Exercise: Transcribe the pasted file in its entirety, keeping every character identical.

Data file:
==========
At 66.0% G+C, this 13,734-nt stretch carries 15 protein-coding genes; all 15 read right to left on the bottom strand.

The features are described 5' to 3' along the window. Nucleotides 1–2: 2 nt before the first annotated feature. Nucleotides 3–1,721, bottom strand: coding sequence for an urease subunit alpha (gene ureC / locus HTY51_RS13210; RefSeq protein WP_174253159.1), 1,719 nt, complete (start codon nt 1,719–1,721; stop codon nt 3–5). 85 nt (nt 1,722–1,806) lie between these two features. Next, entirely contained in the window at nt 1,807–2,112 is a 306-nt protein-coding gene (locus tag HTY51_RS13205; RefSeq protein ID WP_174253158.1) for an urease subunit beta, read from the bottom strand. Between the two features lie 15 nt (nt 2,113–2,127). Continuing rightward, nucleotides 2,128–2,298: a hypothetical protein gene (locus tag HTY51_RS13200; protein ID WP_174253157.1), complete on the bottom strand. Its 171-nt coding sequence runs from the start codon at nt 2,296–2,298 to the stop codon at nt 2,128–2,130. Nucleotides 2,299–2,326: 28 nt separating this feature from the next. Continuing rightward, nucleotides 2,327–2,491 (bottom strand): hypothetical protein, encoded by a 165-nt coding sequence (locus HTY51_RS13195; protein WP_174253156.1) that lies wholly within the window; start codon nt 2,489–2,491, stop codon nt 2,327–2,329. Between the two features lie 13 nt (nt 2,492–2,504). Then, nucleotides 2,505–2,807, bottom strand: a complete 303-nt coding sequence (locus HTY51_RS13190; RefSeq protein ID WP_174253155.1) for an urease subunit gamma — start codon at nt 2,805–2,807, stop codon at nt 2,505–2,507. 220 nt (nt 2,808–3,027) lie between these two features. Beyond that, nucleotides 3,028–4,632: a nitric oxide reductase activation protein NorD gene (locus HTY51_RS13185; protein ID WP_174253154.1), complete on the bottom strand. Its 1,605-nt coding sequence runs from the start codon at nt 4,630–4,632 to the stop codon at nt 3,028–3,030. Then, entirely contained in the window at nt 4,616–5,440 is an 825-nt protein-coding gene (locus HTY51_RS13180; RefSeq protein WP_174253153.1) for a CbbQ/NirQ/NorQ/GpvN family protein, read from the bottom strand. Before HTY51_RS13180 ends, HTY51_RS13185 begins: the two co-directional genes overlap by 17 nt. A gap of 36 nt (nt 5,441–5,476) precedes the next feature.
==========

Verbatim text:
At 66.0% G+C, this 13,734-nt stretch carries 15 protein-coding genes; all 15 read right to left on the bottom strand.

The features are described 5' to 3' along the window. Nucleotides 1–2: 2 nt before the first annotated feature. Nucleotides 3–1,721, bottom strand: coding sequence for an urease subunit alpha (gene ureC / locus HTY51_RS13210; RefSeq protein WP_174253159.1), 1,719 nt, complete (start codon nt 1,719–1,721; stop codon nt 3–5). 85 nt (nt 1,722–1,806) lie between these two features. Next, entirely contained in the window at nt 1,807–2,112 is a 306-nt protein-coding gene (locus tag HTY51_RS13205; RefSeq protein ID WP_174253158.1) for an urease subunit beta, read from the bottom strand. Between the two features lie 15 nt (nt 2,113–2,127). Continuing rightward, nucleotides 2,128–2,298: a hypothetical protein gene (locus tag HTY51_RS13200; protein ID WP_174253157.1), complete on the bottom strand. Its 171-nt coding sequence runs from the start codon at nt 2,296–2,298 to the stop codon at nt 2,128–2,130. Nucleotides 2,299–2,326: 28 nt separating this feature from the next. Continuing rightward, nucleotides 2,327–2,491 (bottom strand): hypothetical protein, encoded by a 165-nt coding sequence (locus HTY51_RS13195; protein WP_174253156.1) that lies wholly within the window; start codon nt 2,489–2,491, stop codon nt 2,327–2,329. Between the two features lie 13 nt (nt 2,492–2,504). Then, nucleotides 2,505–2,807, bottom strand: a complete 303-nt coding sequence (locus HTY51_RS13190; RefSeq protein ID WP_174253155.1) for an urease subunit gamma — start codon at nt 2,805–2,807, stop codon at nt 2,505–2,507. 220 nt (nt 2,808–3,027) lie between these two features. Beyond that, nucleotides 3,028–4,632: a nitric oxide reductase activation protein NorD gene (locus HTY51_RS13185; protein ID WP_174253154.1), complete on the bottom strand. Its 1,605-nt coding sequence runs from the start codon at nt 4,630–4,632 to the stop codon at nt 3,028–3,030. Then, entirely contained in the window at nt 4,616–5,440 is an 825-nt protein-coding gene (locus HTY51_RS13180; RefSeq protein WP_174253153.1) for a CbbQ/NirQ/NorQ/GpvN family protein, read from the bottom strand. Before HTY51_RS13180 ends, HTY51_RS13185 begins: the two co-directional genes overlap by 17 nt. A gap of 36 nt (nt 5,441–5,476) precedes the next feature.